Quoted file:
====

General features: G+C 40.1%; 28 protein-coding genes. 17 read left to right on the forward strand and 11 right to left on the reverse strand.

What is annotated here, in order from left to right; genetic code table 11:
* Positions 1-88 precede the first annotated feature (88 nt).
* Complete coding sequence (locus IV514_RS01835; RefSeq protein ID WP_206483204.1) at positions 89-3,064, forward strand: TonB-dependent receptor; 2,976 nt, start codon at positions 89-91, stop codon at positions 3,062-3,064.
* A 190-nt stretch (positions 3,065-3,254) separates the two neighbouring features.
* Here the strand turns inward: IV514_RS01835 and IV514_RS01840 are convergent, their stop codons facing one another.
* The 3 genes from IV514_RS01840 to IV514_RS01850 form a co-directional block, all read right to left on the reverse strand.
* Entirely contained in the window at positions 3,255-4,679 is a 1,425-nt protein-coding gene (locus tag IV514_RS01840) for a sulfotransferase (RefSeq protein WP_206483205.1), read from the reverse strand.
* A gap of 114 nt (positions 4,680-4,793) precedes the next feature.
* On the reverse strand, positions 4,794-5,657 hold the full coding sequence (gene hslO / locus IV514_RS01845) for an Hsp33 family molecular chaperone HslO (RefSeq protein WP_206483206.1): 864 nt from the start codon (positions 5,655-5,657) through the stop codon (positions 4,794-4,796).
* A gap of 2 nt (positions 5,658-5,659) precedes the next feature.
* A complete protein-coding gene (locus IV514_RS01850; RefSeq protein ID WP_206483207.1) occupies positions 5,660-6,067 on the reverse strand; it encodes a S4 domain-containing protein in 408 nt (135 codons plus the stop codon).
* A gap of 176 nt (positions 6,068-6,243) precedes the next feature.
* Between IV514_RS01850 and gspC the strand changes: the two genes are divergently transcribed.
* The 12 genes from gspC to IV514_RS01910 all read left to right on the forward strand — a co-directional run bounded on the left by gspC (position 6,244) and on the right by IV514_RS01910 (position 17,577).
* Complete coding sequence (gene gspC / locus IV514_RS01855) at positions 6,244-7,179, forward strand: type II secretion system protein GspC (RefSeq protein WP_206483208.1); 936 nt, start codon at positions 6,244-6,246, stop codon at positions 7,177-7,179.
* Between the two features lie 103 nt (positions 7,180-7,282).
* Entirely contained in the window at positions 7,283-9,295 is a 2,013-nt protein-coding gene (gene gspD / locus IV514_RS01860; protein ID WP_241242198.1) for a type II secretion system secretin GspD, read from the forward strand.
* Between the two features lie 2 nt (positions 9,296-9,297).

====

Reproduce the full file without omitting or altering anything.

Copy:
General features: G+C 40.1%; 28 protein-coding genes. 17 read left to right on the forward strand and 11 right to left on the reverse strand.

What is annotated here, in order from left to right; genetic code table 11:
* Positions 1-88 precede the first annotated feature (88 nt).
* Complete coding sequence (locus IV514_RS01835; RefSeq protein ID WP_206483204.1) at positions 89-3,064, forward strand: TonB-dependent receptor; 2,976 nt, start codon at positions 89-91, stop codon at positions 3,062-3,064.
* A 190-nt stretch (positions 3,065-3,254) separates the two neighbouring features.
* Here the strand turns inward: IV514_RS01835 and IV514_RS01840 are convergent, their stop codons facing one another.
* The 3 genes from IV514_RS01840 to IV514_RS01850 form a co-directional block, all read right to left on the reverse strand.
* Entirely contained in the window at positions 3,255-4,679 is a 1,425-nt protein-coding gene (locus tag IV514_RS01840) for a sulfotransferase (RefSeq protein WP_206483205.1), read from the reverse strand.
* A gap of 114 nt (positions 4,680-4,793) precedes the next feature.
* On the reverse strand, positions 4,794-5,657 hold the full coding sequence (gene hslO / locus IV514_RS01845) for an Hsp33 family molecular chaperone HslO (RefSeq protein WP_206483206.1): 864 nt from the start codon (positions 5,655-5,657) through the stop codon (positions 4,794-4,796).
* A gap of 2 nt (positions 5,658-5,659) precedes the next feature.
* A complete protein-coding gene (locus IV514_RS01850; RefSeq protein ID WP_206483207.1) occupies positions 5,660-6,067 on the reverse strand; it encodes a S4 domain-containing protein in 408 nt (135 codons plus the stop codon).
* A gap of 176 nt (positions 6,068-6,243) precedes the next feature.
* Between IV514_RS01850 and gspC the strand changes: the two genes are divergently transcribed.
* The 12 genes from gspC to IV514_RS01910 all read left to right on the forward strand — a co-directional run bounded on the left by gspC (position 6,244) and on the right by IV514_RS01910 (position 17,577).
* Complete coding sequence (gene gspC / locus IV514_RS01855) at positions 6,244-7,179, forward strand: type II secretion system protein GspC (RefSeq protein WP_206483208.1); 936 nt, start codon at positions 6,244-6,246, stop codon at positions 7,177-7,179.
* Between the two features lie 103 nt (positions 7,180-7,282).
* Entirely contained in the window at positions 7,283-9,295 is a 2,013-nt protein-coding gene (gene gspD / locus IV514_RS01860; protein ID WP_241242198.1) for a type II secretion system secretin GspD, read from the forward strand.
* Between the two features lie 2 nt (positions 9,296-9,297).